Mute Channel is a name not as well-known as the heavy hitters above, but in my mind their 平白氣形release is an absolutely intoxicating collection of sounds. Each track is more of a sketch than a song, distilling the entire vapor genre into its bare components – obscure slow-mo sampling, the decaying sound quality of obsolete technologies, plus the ever-present ode to Far East exoticism. Recommended for any fan of Boards of Canada who isn’t afraid to remove beats from the equation.
2 8 1 4 – 新しい日の誕生 [Birth of a New Day] (2015)
Another example of the global breadth of quality vaporwave is UK duo 2814, whose 新しい日の誕生(‘Atarashī Ni~Tsu No Tanjō’) aka Birth of a New Day was released on Britain’s Dream Catalogue, probably the best known vapor-label out there. If Warp captured the essence of IDM in the 90s, then Dream Catalogue is doing the same for electronic music in the 2010s, with 2814’s sophomore release being their equivalent of Aphex Twin’s Selected Ambient Works. Listen above for a nostalgic trip within the Vangelis ambience of a forgotten city of the future, built in the past but ready to surprise us one day down the road.
Vaperror – Mana Pool (2014)
Also on Dream Catalogue are the unique vaporwave-meets-trap stylings of Vaperror. Yep, those two styles can mix, making the dreamy-yet-danceable CD-ROM gameplay sounds found on Mana Pool, an album popular enough to have been re-released on vinyl earlier this year by D.C.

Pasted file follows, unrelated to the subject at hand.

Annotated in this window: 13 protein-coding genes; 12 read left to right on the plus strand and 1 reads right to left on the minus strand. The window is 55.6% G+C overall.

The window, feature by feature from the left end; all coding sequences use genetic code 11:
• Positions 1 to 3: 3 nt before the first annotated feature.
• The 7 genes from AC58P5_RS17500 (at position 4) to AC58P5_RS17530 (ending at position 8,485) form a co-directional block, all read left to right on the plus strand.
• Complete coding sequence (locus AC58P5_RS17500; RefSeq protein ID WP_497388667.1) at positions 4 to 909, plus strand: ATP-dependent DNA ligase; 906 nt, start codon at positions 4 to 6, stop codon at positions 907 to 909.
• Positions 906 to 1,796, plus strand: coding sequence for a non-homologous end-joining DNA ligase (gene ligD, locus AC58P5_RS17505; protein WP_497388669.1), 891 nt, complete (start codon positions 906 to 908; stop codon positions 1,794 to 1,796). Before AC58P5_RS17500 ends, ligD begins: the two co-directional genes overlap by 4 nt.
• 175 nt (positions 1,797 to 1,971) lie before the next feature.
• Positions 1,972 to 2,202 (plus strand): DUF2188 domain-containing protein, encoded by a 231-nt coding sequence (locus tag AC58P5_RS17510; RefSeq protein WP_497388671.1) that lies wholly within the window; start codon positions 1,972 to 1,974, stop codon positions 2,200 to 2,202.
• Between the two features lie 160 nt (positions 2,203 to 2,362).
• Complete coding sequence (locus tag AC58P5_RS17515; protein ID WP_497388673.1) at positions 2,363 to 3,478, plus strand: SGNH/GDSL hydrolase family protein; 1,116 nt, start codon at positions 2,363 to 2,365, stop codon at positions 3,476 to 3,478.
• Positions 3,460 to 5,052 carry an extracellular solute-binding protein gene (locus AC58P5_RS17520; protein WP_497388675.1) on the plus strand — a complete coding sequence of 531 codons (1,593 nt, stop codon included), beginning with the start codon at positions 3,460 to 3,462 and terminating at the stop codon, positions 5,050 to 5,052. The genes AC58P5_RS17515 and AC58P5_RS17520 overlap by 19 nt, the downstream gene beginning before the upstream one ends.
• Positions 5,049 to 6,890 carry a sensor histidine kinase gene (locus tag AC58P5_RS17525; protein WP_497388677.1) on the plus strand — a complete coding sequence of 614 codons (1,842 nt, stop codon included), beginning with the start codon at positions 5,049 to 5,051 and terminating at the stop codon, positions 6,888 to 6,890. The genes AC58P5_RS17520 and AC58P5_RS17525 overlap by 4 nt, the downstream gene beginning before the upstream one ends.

テレヴァペ (Televape) – 超越愛 (2015)
Back to Vaperror again, who forms one half of duo テレヴァペ. A lot of the best vaporwave releases are usually collaborative works – 2814 from earlier, for example is a collab between Dream Catalogue founder HKE and telepath, the other brain behind this 超越愛 (aka Beyond Love) release from last year. It’s no surprise the two collaborations sound similar, therefore, and yet each one is beautiful in its own right. Televape comes highly recommended for anyone looking to be gently eased into the softer side of the vaporwave scene.
Macintosh Plus – Floral Shoppe (2011)
Vaporwave is currently at an all-time high in both quantity and quality. Proof is in how recently made a lot of the albums above are. Saying that, it’s best not to forget where the genre came from, especially if you’re new to the scene. One side of the vapor world can be traced back to the sample-heavy Eccojams Vol. 1from 2010, as released by Oneohtrixpointnever under the alias of Chuck Person. The other, more instrumental half was the progeny of Macintosh Plus, another alias of another equally prolific artist (Ramona Andra Xavier). Ambient, muzak and pop idols collide on a cassette release that now sells for up to 500 dollars on the second-hand market. Whilst the album is listed here for its quality, not value, it’s also here for its cover art, which has been much copied on the vapor scene, and even much parodied on the meme-o-sphere. Look closer, and we see a Roman bust. Some variations even have a faceless mannequin version of the same object. Look familiar? It will be if you know the art of Giorgio de Chirico, a 1900s artist who influenced the surrealists of the 20s. Busts and mannequins populated his eerie, modernist cityscapes, the familiar made unfamiliar. And so the past marches on into the present, heading onward into the future.